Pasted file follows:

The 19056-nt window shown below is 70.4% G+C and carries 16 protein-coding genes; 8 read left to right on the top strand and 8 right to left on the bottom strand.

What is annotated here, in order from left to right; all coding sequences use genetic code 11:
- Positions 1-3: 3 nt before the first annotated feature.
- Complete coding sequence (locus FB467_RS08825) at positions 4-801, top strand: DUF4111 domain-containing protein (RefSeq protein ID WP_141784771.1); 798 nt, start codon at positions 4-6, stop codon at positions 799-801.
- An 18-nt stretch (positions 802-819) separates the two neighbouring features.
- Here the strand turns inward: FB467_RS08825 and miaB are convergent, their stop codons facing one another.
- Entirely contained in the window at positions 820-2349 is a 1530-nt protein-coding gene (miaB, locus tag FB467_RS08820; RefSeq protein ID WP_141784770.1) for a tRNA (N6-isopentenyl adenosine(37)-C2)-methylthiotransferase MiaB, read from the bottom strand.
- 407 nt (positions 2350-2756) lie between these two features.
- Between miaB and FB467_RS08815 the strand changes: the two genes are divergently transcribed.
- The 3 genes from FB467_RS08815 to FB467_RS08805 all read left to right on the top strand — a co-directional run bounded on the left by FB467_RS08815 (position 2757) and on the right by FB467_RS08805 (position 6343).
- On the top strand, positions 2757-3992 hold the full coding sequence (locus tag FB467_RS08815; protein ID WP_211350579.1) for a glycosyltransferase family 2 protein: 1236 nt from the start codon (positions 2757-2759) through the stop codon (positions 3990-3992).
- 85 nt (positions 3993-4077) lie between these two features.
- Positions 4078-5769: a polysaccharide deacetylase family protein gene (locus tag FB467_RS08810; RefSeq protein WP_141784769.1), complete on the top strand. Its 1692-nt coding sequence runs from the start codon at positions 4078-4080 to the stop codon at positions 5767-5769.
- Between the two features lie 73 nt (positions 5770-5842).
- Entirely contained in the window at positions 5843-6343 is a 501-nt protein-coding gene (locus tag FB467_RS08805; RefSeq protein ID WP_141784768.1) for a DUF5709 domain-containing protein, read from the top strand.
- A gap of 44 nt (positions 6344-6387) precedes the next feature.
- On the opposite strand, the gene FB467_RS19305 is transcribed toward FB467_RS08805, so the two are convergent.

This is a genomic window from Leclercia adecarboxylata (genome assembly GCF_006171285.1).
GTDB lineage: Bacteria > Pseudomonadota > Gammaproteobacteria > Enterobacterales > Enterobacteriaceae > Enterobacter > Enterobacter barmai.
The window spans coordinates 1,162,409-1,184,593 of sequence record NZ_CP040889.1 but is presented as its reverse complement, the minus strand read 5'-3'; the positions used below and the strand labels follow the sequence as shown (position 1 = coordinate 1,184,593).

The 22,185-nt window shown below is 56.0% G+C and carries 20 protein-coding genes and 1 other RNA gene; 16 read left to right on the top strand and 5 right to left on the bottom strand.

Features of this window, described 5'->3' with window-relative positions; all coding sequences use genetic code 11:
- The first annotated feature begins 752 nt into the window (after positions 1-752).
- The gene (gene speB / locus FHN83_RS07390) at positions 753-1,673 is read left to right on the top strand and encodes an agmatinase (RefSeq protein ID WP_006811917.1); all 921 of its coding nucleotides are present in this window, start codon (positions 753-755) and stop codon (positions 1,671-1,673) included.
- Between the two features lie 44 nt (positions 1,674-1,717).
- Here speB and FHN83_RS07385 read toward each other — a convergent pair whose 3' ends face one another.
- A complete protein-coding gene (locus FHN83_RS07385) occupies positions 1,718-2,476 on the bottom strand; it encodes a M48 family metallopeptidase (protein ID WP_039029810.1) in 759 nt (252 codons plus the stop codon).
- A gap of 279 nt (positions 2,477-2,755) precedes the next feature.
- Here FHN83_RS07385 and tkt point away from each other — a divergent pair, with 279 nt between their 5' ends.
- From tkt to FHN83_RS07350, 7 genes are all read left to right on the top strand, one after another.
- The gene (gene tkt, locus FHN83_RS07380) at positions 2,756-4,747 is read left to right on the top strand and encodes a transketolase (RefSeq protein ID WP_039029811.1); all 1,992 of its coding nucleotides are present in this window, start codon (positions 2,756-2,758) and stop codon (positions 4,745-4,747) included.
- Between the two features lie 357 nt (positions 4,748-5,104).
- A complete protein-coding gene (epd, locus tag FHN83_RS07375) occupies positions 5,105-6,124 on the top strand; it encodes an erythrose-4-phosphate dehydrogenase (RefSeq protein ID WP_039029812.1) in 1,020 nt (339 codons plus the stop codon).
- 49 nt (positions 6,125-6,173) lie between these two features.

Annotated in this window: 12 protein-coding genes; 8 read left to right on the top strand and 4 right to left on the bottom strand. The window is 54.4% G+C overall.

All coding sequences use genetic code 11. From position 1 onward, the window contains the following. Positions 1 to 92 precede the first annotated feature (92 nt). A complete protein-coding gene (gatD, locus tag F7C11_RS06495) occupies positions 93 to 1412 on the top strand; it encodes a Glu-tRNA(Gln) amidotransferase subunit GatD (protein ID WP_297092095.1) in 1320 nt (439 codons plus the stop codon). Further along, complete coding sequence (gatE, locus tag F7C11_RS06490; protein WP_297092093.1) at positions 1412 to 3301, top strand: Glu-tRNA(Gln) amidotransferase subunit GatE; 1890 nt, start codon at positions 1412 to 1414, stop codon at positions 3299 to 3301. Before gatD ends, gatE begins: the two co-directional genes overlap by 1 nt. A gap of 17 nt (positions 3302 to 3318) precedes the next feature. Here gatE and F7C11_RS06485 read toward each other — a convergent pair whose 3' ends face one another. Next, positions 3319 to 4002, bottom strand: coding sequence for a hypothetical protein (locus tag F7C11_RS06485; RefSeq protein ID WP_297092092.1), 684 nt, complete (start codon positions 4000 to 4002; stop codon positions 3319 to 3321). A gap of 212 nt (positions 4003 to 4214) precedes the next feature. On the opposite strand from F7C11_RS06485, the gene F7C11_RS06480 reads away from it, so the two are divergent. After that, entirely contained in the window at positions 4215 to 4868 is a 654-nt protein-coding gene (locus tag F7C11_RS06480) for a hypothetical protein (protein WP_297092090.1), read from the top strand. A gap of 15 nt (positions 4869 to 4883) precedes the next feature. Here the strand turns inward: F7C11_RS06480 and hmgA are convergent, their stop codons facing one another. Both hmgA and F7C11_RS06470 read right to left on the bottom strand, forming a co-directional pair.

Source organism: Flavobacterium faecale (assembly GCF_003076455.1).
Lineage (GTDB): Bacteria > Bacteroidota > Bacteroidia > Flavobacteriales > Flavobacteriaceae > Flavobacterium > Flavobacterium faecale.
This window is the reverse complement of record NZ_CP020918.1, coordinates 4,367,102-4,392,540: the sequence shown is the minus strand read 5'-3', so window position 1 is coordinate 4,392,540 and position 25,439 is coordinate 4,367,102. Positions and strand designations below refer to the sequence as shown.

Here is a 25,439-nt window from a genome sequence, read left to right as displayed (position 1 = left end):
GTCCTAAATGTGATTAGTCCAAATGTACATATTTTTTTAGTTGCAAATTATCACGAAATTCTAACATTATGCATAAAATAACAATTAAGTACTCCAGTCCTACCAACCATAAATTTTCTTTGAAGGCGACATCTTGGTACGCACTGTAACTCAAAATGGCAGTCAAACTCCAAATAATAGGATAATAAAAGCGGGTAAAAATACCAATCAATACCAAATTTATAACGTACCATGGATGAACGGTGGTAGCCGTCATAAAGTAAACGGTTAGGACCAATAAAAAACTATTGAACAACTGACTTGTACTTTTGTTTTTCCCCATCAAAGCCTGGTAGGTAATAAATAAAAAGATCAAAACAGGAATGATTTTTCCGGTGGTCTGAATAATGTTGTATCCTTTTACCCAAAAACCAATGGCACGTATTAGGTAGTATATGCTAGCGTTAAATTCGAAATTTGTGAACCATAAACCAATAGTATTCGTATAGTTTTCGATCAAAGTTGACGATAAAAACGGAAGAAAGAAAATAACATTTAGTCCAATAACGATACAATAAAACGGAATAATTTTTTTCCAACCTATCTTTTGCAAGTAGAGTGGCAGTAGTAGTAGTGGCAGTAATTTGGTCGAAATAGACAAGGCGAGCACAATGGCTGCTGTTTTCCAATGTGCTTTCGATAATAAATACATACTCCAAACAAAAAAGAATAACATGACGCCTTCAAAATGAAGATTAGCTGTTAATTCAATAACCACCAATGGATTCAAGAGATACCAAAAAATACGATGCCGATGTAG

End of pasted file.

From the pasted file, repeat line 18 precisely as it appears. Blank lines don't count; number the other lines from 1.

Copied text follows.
This is a genomic window from Leclercia adecarboxylata (genome assembly GCF_006171285.1).